Hossen, Md. Jakir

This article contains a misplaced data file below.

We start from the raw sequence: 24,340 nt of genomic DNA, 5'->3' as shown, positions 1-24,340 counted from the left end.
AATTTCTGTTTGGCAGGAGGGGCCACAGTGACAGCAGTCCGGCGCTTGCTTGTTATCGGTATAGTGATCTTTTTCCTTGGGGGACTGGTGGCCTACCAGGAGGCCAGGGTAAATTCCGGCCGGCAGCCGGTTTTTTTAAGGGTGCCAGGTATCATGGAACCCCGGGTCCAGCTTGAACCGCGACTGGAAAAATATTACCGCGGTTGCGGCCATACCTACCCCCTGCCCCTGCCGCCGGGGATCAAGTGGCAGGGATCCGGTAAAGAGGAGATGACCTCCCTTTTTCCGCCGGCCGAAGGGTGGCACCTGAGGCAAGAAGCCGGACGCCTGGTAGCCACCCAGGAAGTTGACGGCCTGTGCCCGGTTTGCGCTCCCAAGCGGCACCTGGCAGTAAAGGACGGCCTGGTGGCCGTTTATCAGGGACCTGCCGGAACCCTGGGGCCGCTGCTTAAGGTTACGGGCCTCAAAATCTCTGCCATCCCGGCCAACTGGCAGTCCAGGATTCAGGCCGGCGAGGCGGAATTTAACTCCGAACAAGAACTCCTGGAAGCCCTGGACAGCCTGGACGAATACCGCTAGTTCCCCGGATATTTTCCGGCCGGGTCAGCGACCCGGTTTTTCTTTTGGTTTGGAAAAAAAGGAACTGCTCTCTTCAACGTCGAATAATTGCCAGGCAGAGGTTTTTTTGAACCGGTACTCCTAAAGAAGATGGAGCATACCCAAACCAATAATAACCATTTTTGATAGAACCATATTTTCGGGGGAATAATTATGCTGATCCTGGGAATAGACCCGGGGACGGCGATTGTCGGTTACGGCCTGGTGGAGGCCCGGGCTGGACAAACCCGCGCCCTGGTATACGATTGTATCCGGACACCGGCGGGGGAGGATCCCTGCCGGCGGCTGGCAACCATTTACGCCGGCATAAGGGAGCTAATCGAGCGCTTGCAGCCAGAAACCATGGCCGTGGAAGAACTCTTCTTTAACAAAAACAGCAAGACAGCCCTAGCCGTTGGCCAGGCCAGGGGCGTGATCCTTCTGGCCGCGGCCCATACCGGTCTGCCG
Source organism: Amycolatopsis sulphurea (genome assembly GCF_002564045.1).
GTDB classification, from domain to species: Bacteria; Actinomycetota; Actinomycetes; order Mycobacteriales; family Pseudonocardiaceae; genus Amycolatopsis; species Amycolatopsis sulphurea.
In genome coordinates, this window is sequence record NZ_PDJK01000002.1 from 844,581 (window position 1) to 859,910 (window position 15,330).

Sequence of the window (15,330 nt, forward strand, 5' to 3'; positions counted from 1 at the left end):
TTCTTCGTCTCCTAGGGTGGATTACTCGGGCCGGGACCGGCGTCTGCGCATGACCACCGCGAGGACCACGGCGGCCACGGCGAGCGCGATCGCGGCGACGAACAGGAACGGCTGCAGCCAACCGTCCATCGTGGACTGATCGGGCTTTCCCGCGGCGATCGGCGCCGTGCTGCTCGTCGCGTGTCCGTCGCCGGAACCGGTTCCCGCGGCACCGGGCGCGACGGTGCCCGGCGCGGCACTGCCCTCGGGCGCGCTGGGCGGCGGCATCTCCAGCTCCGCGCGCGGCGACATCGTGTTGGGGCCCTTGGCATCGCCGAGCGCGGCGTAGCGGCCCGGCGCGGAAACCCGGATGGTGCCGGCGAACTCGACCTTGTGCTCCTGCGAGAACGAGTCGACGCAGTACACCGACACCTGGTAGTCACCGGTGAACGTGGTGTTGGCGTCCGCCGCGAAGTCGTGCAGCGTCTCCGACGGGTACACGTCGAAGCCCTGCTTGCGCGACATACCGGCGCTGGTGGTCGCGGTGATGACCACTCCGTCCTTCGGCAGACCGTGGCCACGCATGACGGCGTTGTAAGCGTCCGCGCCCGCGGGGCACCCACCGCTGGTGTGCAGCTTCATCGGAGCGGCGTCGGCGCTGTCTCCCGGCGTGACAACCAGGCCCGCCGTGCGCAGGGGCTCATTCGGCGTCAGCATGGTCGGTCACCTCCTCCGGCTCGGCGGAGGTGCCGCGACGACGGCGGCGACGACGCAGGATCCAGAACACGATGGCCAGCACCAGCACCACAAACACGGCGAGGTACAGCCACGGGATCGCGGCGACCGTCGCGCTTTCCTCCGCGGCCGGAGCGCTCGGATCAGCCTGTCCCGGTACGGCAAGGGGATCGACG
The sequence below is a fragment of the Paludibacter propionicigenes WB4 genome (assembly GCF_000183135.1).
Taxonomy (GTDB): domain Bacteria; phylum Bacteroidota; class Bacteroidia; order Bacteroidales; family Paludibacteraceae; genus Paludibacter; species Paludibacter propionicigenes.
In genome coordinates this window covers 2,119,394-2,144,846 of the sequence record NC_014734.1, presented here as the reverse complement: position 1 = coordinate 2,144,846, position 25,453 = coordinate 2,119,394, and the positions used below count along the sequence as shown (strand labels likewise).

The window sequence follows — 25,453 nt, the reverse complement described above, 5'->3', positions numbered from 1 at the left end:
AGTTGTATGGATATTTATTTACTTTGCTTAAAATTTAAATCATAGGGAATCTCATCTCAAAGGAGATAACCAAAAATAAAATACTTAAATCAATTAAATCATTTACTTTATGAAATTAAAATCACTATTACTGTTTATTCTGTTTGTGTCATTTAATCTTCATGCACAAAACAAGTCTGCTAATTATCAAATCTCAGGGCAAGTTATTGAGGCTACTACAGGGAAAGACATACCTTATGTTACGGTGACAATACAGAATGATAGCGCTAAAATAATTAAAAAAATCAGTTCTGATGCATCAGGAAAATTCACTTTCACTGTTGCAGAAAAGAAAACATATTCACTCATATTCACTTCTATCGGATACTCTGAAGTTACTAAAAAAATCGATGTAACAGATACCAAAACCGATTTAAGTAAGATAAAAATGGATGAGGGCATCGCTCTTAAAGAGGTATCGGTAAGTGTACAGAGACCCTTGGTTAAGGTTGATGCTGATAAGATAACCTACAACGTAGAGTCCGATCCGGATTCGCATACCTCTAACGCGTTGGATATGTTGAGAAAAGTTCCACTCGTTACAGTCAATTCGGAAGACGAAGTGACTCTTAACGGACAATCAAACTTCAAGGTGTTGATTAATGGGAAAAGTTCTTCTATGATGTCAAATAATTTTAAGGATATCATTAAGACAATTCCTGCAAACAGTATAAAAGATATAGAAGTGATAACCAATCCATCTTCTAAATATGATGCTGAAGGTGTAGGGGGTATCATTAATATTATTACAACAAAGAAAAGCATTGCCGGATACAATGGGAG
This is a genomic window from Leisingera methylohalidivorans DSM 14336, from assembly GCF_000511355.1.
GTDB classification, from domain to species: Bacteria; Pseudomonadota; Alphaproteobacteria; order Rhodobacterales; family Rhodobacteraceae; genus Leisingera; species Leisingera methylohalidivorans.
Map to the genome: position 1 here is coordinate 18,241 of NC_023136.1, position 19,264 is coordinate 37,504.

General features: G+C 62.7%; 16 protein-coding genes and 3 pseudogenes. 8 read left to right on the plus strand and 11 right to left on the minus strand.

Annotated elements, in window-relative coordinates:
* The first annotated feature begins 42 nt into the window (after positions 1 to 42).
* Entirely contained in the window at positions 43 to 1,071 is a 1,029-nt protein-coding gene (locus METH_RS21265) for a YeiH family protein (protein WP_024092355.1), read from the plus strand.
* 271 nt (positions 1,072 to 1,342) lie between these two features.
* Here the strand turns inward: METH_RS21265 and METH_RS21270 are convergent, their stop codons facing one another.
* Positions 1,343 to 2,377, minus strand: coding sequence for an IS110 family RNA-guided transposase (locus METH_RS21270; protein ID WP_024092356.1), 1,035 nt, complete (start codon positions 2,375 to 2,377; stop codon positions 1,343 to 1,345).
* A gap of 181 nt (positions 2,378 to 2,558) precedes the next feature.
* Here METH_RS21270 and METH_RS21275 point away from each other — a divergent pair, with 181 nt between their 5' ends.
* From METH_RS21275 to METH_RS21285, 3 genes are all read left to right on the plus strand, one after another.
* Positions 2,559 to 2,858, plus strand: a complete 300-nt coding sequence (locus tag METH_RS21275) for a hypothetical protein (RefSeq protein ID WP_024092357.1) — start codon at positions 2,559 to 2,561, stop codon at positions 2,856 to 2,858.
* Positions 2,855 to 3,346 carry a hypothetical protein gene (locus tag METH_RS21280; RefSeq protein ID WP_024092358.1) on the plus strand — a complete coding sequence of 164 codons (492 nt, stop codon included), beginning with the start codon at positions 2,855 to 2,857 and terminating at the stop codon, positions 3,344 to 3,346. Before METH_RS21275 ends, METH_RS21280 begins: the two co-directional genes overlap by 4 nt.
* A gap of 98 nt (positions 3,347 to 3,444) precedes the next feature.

Many tsunami source inversion techniques have already been developed to infer tsunami source models with the assumption that tsunami generation is due to slip on a single large fault. Therefore, these inversion techniques cannot determine to what extent subsidiary phenomena - such as submarine landslides, block movement, or slip on splay faults - have contributed to the tsunami generation. In addition to taking into account subsidiary phenomena, it is necessary to consider all the model...[Show more] complexities associated with tsunami generation and propagation including model physics, source kinematics and source discretization to infer a source model that can produce tsunami waveforms having a good agreement with observed waveforms. In my thesis, I have developed new methods using tsunami waveforms to estimate the properties of the source that depend as little as possible on assumptions about how it was generated. I first consider the importance of model parametrization, including dispersion, source kinematics and source discretization, in a conventional least-squares approach to tsunami source inversion. I implement single and multiple time window methods for dispersive and non-dispersive wave propagation to estimate source models for the tsunami generated by the 2011 Tohoku-oki earthquake. The results show that tsunami source models can strongly depend on such model choices, in particular for high quality data available today from ocean bottom pressure and global positioning system gauges. My results show that it is important to consider them together, rather than separately as has been done previously, in order to obtain more meaningful inversion results. I have also proposed a new method that can be used to derive source models without requiring the assumption of slip on a fault of pre-determined geometry or even knowing the earthquake source area. The proposed method is based on "Time Reverse Imaging (TRI)" technique, which has been used in underwater acoustic and medical imaging. We have applied TRI to recover the initial sea surface displacement associated with the tsunami source. To show the application of this method we have chosen the same tsunami event triggered by the March 11, 2011 Tohoku earthquake, for which an unprecedented number of high-quality observations are available. This method has been extended by combining TRI with conventional source inversion method. In conventional source inversion, the linear problem is solved by weighted least-squares method with regularization constraints to obtain stable and physically meaningful solutions. This approach solves the same linear problem but without using additional constraints or imposing weights of the stations. Instead, the parameters are determined by using time reverse imagining with the same Green's function from source to receiver and reversed observed waveforms. This method can overcome the uncertainties associated with observation weights and the choice of hyperparameters. The method has potential for use tsunami warning systems, as the method is computationally efficient and can be used to estimate initial source model by using precomputed Greens function in order to provide more accurate and realistic tsunami prediction.
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